Visit the website of any LTE operator and the message is clear. It’s all about speed. Some operators are now pricing speed tiers, and Telia in Sweden goes as far as offering a ‘speed promise’. They will guarantee a minimum of 10Mb/s for customers in an area of LTE coverage.
At present, most operators are providing LTE as a post-paid service. They are missing a significant market opportunity to make LTE available to as many customers as possible. With LTE, customers need the optimal experience – so operators need dynamic pricing and charging, which can involve real-time context aware offers (e.g. network speed upgrade, location-based offers) and controls (e.g. usage caps and notification, spend controls, etc.).
To some customers, data is new and talk of megabytes and gigabytes is confusing, so operators may need to consider application-based pricing. Some operators are bundling “free” services with basic offerings. For example, as part of its lowest cost LTE offer, U.S. operator MetroPCS offers Web browsing and unlimited YouTube. If customers want additional content and the ability to download content from other sites then they need to go to a more expensive plan. The point here is that stimulating usage by packaging a well-known and widely-used content service reduces risk for the customer as they know how much they’re paying and what they’re going to get. In other countries, we’re seeing operators providing bundles of applications and selling them at different price points to attract different segments of customers.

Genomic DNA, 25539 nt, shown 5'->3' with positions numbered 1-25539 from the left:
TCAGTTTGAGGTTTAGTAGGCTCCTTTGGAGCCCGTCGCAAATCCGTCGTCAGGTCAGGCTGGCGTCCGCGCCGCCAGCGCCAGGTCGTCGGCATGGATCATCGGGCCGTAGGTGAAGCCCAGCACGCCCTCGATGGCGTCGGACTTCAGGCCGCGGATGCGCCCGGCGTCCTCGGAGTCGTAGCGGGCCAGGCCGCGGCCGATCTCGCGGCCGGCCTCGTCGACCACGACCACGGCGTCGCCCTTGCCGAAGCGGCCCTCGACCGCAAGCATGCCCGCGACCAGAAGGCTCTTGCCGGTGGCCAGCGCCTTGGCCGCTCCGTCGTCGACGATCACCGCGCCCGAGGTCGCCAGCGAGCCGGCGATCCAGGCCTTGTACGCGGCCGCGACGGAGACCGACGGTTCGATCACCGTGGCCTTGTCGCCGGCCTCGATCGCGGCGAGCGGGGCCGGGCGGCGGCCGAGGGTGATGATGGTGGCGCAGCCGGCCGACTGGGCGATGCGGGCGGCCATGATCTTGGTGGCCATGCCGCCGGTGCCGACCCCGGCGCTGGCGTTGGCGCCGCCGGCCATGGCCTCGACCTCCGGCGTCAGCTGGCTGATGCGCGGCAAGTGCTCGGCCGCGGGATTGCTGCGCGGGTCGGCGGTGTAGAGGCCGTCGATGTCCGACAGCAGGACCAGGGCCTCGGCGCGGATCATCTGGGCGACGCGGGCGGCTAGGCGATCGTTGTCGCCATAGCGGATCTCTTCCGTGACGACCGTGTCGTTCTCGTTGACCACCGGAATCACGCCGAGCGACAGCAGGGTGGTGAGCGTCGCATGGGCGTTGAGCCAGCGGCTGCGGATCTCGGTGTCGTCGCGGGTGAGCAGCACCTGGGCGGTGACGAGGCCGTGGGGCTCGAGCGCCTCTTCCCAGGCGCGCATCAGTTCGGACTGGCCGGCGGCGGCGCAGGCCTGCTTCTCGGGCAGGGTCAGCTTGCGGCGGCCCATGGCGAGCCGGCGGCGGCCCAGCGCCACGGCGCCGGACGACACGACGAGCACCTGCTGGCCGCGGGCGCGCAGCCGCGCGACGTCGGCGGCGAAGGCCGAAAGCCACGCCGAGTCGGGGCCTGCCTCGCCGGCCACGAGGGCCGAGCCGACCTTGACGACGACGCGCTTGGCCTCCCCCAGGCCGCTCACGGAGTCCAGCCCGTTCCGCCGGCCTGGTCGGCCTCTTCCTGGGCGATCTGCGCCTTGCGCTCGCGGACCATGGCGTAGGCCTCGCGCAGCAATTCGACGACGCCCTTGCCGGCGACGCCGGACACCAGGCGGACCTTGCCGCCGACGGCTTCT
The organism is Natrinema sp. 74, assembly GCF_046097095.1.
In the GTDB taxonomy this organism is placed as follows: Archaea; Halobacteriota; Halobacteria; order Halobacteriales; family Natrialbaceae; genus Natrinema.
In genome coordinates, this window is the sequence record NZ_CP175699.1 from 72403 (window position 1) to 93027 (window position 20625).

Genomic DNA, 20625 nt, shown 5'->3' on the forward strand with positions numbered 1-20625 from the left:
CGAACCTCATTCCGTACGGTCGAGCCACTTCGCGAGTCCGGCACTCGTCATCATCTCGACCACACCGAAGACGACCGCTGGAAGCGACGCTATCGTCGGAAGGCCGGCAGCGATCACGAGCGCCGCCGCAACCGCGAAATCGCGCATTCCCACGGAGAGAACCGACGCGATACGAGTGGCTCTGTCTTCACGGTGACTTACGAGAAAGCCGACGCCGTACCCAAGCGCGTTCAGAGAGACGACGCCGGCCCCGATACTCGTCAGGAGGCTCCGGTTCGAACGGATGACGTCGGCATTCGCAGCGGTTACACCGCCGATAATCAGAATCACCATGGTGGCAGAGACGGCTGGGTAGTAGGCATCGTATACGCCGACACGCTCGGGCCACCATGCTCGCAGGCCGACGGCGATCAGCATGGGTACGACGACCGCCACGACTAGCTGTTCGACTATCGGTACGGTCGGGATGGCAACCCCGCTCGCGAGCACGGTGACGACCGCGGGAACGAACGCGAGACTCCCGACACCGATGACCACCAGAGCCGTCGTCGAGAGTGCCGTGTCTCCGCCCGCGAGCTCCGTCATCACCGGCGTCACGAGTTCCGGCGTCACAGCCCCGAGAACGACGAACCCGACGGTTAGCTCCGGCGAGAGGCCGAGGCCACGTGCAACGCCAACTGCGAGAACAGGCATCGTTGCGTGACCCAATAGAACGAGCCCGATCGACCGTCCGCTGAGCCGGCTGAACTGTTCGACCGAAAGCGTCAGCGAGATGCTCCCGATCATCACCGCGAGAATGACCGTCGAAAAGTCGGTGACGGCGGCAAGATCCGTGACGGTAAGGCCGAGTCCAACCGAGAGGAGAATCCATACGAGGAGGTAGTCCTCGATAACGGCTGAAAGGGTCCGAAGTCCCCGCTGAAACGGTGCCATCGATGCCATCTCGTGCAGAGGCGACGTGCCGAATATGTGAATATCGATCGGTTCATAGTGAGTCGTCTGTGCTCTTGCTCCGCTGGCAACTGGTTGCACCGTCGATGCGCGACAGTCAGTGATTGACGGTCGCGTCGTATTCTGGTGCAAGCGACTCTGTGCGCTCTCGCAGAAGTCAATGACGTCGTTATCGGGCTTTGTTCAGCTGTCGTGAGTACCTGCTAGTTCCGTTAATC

The changes enabled by LTE, such as faster speeds and end-to-end quality of service measurement, will lead to the use of a wider range of services with an increased and more diverse use of mobile data and content. This can lead to micro-segmentation and personalization, which will in turn help accelerate more flexible pricing and charging options that benefit both customers and carriers. These could include family and group usage plans, multi-device plans and application plans. By including options such as these into LTE pricing plans, operators can increase the value that LTE delivers to its customers. In addition, we’ll see more subsidized usage (from content providers and advertisers), more dynamic pricing (real-time context sensitive offers), and smarter tiers (QoS-specific levels). LTE enables much more dynamic usage of a wider range of products and services, so operators need to start providing built-in flexibility on their monetization solutions to maximize the real return on investment of LTE.
For more information on strategic issues on LTE check out Openet’s LTE Knowledge Management Centre www.openet.com/lte